4 Investigates: Election security in New Mexico
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ALBUQUERQUE, N.M. — Do Americans and New Mexicans still trust our election system? Generally, yes – but the number of election doubters and deniers has grown.
Just in the last week, there have been two times when national groups have met in Albuquerque to raise questions about elections past and present.
Republican Secretary of State candidate Audrey Trujillo has been among them.
“Cause we need to get me in there,” Trujillo stated. “We need to fight back and be able to have secure elections, not selections, right? We’ve far too long had selections and that’s why we’re always wondering, like, ‘Is New Mexico that crazy? Are people that stupid?'”
As criticism becomes louder and more mainstream, nonprofit election watchers, federal cybersecurity agencies, election officials and others are scrambling to show that American elections are secure.
Vivian Schiller, a veteran of Twitter and NBC News, heads the nonpartisan Aspen Institute’s effort to promote media and tech literacy. Schiller points out the seemingly countless voter fraud investigations of the 2020 election.
“Absolutely no evidence has turned up, so there was no reason to believe that the election was not secure and there’s no reason to believe the upcoming midterm election is not secure,” she said, “and yet, the mistrust is still widely pervasive.”
In New Mexico, elections officials have been pushing for involvement.
“If you have concerns about election integrity, put your money where your mouth is,” New Mexico Secretary of State Maggie Toulouse-Oliver stressed. “Serve as a poll official, help make sure the system runs with integrity.”
As calls mount and New Mexicans head to the polls, election officials are working overtime to make sure voters understand how their ballots are secured and counted.
The system starts with tabulators. In New Mexico, there are more than 1500 Dominion ballot tabulators. While the secretary of state is a Democrat, a bipartisan committee certifies the system as the right one to use and each machine has to be certified before going into service each election.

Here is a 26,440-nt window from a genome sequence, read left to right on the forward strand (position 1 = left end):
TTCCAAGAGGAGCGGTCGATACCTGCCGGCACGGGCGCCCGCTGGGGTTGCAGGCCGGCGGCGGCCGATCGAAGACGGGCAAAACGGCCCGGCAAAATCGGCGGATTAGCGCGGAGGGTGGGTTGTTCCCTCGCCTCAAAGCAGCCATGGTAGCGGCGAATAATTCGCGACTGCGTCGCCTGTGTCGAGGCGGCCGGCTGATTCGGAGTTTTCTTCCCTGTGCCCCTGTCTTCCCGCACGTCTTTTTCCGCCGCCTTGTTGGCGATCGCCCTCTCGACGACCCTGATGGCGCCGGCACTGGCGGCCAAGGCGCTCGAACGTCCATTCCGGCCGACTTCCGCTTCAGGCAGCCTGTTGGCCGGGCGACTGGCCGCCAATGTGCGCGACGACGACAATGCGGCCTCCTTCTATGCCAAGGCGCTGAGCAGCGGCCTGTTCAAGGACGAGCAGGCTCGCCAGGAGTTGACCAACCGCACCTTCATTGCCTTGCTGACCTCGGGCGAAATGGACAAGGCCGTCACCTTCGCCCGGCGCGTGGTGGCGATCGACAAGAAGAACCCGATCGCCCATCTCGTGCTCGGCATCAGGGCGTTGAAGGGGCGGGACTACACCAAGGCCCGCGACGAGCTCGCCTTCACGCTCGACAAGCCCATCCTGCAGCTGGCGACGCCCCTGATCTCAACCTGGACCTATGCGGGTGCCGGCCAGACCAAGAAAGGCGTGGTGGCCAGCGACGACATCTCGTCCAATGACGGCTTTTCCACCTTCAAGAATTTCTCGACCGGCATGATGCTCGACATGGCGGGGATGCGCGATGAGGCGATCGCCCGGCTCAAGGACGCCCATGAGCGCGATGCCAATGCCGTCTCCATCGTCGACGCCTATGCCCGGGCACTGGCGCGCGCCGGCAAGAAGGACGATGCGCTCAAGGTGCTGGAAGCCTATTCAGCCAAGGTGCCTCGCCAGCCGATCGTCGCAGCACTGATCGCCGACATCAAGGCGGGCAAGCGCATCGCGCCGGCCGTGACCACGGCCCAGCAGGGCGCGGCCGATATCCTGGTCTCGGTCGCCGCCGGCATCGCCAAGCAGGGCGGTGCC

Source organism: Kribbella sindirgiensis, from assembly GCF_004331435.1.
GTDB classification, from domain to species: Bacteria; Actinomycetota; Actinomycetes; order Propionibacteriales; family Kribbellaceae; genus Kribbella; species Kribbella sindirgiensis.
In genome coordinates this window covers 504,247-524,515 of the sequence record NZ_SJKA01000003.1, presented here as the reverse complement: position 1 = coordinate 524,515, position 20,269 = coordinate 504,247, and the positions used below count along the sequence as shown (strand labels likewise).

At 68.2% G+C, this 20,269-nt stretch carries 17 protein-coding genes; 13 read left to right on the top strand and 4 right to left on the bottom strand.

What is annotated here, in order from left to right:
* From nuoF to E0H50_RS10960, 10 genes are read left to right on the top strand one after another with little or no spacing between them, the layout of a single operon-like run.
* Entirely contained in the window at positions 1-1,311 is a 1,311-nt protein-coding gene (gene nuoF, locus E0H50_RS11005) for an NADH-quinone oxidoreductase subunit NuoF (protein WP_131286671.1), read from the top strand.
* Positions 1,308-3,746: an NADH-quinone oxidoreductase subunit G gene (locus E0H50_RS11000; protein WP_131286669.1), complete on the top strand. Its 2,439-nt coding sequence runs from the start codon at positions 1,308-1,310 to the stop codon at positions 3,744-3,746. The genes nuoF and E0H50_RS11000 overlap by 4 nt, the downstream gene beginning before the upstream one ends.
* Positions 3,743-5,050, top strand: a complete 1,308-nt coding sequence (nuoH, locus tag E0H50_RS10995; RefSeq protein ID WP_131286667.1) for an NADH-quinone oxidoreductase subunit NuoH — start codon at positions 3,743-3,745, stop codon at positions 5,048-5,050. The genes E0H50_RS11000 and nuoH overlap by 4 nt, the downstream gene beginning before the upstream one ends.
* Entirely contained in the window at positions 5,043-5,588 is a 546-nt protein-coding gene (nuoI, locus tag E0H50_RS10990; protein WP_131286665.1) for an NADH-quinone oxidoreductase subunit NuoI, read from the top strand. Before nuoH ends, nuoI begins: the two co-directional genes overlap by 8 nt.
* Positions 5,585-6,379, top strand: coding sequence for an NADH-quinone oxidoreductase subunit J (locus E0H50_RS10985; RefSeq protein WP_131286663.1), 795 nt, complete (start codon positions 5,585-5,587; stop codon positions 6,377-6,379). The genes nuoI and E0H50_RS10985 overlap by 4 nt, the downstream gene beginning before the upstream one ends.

The machines are not connected to the Internet. Each tabulator has two data cards assigned to it and sealed inside. They record the votes on each paper ballot, which is considered the gold standard because it creates a paper trail.
What also creates a paper trail are the receipts printed by each tabulator, which is zeroed out to make sure no results are “pre-installed” before a count.
What about absentee vote ballots?
State law says counties with a high number of absentee votes can start verifying signatures up to two weeks before the election. It’s a process that’s open to view for partisan challengers. They can be fed into voting machines but results are a secret to everyone until election night.
“Those results are not available to anybody, including the poll workers,” New Mexico’s secretary of state said.
A secure absentee ballot dropbox is attached to the county clerk’s office. Whether they’re secure or standalone, state law requires them to be emptied once a day. It has to be by a specific person and there has to be a chain of custody.
All dropboxes also have a camera monitoring them, in accordance with state law.
In Santa Fe County, the clerk even uses GPS tracking to follow ballots collected each day from dropboxes back to county offices. Those dropboxes not only have cameras watching them but also motion sensors, heat sensors and water sensors.
On election night, poll workers save the ballots. Election judges hand-carry results cards, which are assigned to a specific tabulator. Then, they hand those cards to the county clerk, who uses a secured computer and a secured connection to send vote totals to the secretary of state.
That’s when we get results.
After every single election, there’s a random audit to make sure the ballots match the vote totals from tabulators.
A KOB 4 poll in September showed 83% of likely voters were confident their vote would be counted accurately – but election officials will keep shooting for 100%.